The Blue Gardenia, 1953. 8/10

Really nice crime drama. Early ’50s, black & white, murder mystery, lots of rainy nights, plumes of cigarette smoke, creepy Raymond Burr…what else is needed to make great entertainment?. The Blue Gardenia motif gives this a haunting, romantic background. Anne Baxter, as the vulnerable Norah, plays Burr’s (Harry’s) victim and antagonist. Interestingly, though she’s apparently killed him in self-defense, she doesn’t know it–at least not right away. Even though there’s a lot of doubt that this is film noir, Norah certainly seems to fit that genre’s type of heroine. She’s stuck in psychological turmoil, trying to cover her tracks, spiraling downward until she’s ultimately cleared.


What makes The Blue Gardenia more than just snappy crime melodrama are the performances. The tone’s consistent; but operates on two levels. We see how Norah’s out of touch with the nonchalant everyday world of her roommates and coworkers. Richard Conte as the journalist Casey Mayo, and George Reeves as Capt. Haynes hold up their ends of the plot–though Reeves is a bit smug. The fact that Reeve’s character betrays Conte’s deal with Norah shows how much the odds are stacked against her. It’s good that Harry’s ex gets cornered and confesses; by the end we’re completely in Norah’s corner. Nonetheless, why doesn’t the real killer try to bug out?–I fully expected her to escape via the restroom. I suppose that, unlike Norah, her character’s not developed enough to work in any complications. Might’ve been worth another few scenes though; as it is the ending seems abrupt.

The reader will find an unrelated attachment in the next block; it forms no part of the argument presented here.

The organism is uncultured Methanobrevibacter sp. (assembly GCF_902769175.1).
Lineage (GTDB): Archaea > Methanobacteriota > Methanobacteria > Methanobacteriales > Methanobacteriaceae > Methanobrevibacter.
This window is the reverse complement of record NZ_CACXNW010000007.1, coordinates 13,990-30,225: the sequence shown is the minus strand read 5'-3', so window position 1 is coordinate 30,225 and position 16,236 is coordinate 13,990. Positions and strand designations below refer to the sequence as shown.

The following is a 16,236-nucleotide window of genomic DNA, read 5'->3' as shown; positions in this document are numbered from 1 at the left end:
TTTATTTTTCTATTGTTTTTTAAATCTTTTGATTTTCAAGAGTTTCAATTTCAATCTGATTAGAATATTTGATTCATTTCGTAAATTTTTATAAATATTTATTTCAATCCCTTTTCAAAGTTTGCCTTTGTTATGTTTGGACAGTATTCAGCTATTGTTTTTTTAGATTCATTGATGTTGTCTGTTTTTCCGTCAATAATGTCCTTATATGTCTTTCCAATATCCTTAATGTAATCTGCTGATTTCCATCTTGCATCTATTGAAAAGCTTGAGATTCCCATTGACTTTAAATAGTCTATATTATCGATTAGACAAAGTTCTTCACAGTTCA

Other than a few missteps, this is well-worth checking out for the ambience, acting, and fast-paced plotting. 8/10.

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